And so it came to pass that Premier Daniel Andrews took La Trioli’s advice and just shut Victoria down.  This happened on 2  August.  And now Comrade Trioli is in denial about the fact that her apparent eating urge has come as a result of the Victorian government doing exactly as she told it to do.  Can You Bear It?


There was a moving moment on the ABC TV’s Q&A program on Monday when presenter Hamish (“I don’t watch television except when I’m on it”) Macdonald spoke movingly (of course) about the need for women to be “recognised equally in the way that we come out of this [COVID-19] crisis”.

For the record, MWD thought that your man Macdonald was going to hang up his microphone and hand over the Q&A presenter gig to a sheila after we come out of this COVID-19 crisis.  After all, since its inception in 2008, Q&A has had only male presenters.  First Tony Jones and then Comrade Macdonald.  Women only find themselves in the presenter’s chair when the blokes go on a W.E.B. (as in Well Earned Break) or some such.

But MWD digresses. At the end of the program last Monday, the presenter had this to say:

Hamish Macdonald: Before we leave you tonight, a quick word. We did ask the Federal Treasurer, Josh Frydenberg, to join us next week in a one-on-one to answer the steady stream of questions that you’re sending us in these unprecedented economic times. He did decline that request. Throughout the year, we’ve also invited the Prime Minister to join us on several occasions. He’s yet to make himself available. But we will continue trying them, trying to get them here to answer your questions. We know how important your questions are.

Next Monday, the Opposition Leader, Anthony Albanese, will be here. He’s unveiling Labor’s policy agenda in his budget reply on Thursday night. So, get your questions in early. You can also register to join us in our studio audience.

Come to think of it, this was not a very courteous remark. Comrade Macdonald told the audience that Opposition leader Anthony Albanese will be the Q&A guest next Monday because the program couldn’t get someone else and had approached Albo on the rebound, so to speak. [Perhaps Q&A  executive producer Erin Vincent should enrol in Nancy’s Courtesy Classes. Just a thought – MWD Editor.]

Very few senior government ministers make themselves available to the media more than the Treasurer.  If Josh Frydenberg has declined an invitation to appear on Q&A it’s probably because he does not believe that it is necessary to do so.  Ditto Prime Minister Scott Morrison.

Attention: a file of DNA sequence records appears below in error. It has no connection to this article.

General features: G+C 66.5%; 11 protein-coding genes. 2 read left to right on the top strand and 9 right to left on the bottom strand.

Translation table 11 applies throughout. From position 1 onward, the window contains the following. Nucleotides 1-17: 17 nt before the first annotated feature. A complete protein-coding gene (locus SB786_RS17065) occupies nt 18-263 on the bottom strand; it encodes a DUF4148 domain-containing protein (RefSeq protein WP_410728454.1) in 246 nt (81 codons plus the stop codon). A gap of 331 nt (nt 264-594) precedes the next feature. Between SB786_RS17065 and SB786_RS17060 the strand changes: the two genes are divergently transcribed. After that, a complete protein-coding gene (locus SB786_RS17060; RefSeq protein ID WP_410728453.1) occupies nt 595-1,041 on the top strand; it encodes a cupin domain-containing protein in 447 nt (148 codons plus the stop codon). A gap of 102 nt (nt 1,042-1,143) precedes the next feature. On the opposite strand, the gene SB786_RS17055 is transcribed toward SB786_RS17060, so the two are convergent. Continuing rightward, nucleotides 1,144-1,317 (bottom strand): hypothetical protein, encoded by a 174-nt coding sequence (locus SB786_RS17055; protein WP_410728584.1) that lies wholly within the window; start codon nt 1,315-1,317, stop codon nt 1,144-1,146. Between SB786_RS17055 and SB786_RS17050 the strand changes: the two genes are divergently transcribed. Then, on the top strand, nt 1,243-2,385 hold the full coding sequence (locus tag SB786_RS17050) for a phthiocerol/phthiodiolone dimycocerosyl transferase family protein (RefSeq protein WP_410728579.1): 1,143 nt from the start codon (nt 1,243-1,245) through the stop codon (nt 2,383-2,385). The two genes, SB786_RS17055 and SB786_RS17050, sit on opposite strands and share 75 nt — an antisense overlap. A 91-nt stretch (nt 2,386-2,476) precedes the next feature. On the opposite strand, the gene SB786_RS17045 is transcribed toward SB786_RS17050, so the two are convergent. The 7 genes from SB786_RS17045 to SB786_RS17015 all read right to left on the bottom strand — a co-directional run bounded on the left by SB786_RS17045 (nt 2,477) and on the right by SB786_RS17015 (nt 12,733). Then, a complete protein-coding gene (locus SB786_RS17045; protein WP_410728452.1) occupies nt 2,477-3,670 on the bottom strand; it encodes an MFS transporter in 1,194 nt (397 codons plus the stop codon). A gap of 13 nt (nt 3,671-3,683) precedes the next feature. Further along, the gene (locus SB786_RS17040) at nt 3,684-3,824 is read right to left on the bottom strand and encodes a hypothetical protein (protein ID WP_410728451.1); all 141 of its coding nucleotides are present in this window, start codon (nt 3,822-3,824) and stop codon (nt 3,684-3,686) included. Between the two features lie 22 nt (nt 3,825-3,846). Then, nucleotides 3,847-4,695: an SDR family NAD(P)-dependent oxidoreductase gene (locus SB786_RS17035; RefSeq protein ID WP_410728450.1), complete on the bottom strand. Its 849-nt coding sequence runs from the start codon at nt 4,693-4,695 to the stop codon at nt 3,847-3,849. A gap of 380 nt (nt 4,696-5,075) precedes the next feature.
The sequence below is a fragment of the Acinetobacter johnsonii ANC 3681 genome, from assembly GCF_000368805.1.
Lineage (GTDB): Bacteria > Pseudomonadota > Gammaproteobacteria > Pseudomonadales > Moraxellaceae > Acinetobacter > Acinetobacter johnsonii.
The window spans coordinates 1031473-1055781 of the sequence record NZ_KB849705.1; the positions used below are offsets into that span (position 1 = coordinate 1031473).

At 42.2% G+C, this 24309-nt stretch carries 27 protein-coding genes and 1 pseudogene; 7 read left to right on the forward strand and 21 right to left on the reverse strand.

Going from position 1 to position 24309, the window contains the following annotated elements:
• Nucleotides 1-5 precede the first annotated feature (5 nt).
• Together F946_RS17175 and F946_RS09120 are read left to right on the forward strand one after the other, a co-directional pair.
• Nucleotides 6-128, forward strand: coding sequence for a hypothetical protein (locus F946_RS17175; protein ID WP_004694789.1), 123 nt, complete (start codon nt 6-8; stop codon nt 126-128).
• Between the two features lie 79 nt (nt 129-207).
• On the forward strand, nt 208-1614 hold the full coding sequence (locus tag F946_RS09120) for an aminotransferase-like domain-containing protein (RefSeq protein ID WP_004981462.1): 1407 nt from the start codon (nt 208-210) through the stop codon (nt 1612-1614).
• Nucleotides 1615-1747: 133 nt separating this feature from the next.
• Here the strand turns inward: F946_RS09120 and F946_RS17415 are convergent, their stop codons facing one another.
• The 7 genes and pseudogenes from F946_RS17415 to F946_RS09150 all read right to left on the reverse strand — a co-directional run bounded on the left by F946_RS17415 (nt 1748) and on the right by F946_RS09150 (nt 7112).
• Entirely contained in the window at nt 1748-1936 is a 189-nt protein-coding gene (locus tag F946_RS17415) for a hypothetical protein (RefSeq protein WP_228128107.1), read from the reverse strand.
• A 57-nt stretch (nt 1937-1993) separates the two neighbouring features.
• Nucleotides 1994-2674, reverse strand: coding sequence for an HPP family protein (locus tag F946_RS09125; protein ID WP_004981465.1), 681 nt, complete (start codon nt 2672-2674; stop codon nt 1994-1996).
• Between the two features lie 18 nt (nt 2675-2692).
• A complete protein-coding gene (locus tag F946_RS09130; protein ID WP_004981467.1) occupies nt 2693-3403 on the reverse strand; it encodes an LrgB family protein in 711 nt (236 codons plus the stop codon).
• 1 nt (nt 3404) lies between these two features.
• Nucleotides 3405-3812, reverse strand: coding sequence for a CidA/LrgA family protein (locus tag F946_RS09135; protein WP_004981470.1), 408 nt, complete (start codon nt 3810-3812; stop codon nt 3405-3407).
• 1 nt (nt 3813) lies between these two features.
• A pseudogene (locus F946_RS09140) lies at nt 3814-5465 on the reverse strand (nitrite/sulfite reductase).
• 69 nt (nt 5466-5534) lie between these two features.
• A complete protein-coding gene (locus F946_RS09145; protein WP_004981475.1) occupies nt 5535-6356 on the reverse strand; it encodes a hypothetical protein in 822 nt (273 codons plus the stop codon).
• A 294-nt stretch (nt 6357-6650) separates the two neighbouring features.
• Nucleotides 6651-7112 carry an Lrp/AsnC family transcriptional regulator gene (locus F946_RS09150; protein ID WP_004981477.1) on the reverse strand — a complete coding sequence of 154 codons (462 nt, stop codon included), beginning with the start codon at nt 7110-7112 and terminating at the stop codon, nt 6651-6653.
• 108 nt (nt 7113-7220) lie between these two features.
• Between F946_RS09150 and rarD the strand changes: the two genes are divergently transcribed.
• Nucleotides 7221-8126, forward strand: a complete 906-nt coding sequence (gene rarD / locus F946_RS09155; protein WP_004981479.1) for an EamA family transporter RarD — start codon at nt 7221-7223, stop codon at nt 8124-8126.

The very format of the program and the past behaviour of Q&A presenters to Coalition frontbenchers mean there is not much point for the likes of Messrs Morrison and Frydenberg to rock up on Monday night and be ambushed by an audience of leftists.

The fact is that Coalition politicians don’t win many votes on Q&A. It would seem that the likes of Comrades Macdonald and Jones do not understand this.

As avid readers will recall, in the lead-up to the May 2019 election Comrade Tony Jones issued a “We Warn The Kaiser” rebuke to the Prime Minister. See Issue 457.  Comrade Jones gave this message to the Prime Minister (via The Australian’s  “Media” section) after it was revealed that Scott Morrison had said that he did not know why anyone would want to even watch Q&A. Which led Tony Jones to say this:

Tony Jones: I’d say one good reason to watch the program is you [Scott Morrison] might get a sense of what the public was thinking.

How about that? The then Q&A presenter said that he failed to understand why the PM would not go on Q&A in order to find out what “the public was thinking”.   The invitation was not taken up and the Coalition won the election despite the fact that the top ABC political minds like Barrie Cassidy and Laura Tingle predicted a Labor victory. In other words, the Prime Minister did not need Q&A to find out what the Australian public is thinking.

What’s missing at Q&A is a sense of self-awareness.  The Coalition does not need Q&A with its leftist presenters and overwhelmingly leftist audiences – real and virtual.  Q&A is essentially a Green Left hangout – best avoided by political conservatives.


Last Sunday, the ABC TV Insiders program put out the following tweet covering the views of its presenter David Speers:

It was much the same when Insiders went to air that same day.  Here’s how David (“Please call me Speersy”) Speers introduced the segment on COVID-19 related deaths in aged care homes:

David Speers: Let’s go to aged care. Back in August, you might remember the Prime Minister – we had the Royal Commission hearings, the counsel assisting, you know, was tearing into the government over its handling of this –  and the PM was quite dismissive, saying, “well, that’s just the counsel assisting; that’s not the finding of the Royal Commission”. On Thursday, we did get the findings of the Royal Commission, at least in this special report on the COVID situation. The Royal Commissioners themselves said in this special report, there’s still a need for a national plan when it comes to aged care. They pointed to confusion about who was in charge, and specifically said that the AHPCC, quote, “provided no written guidance to the aged care sector in the period between June and the third of August”. The Minister then flat out rejected that…. So he [Minister Colbeck] reckons the advice was appropriate. The Royal Commissioners say it wasn’t. Andrew, to you first, on this, who are we to believe?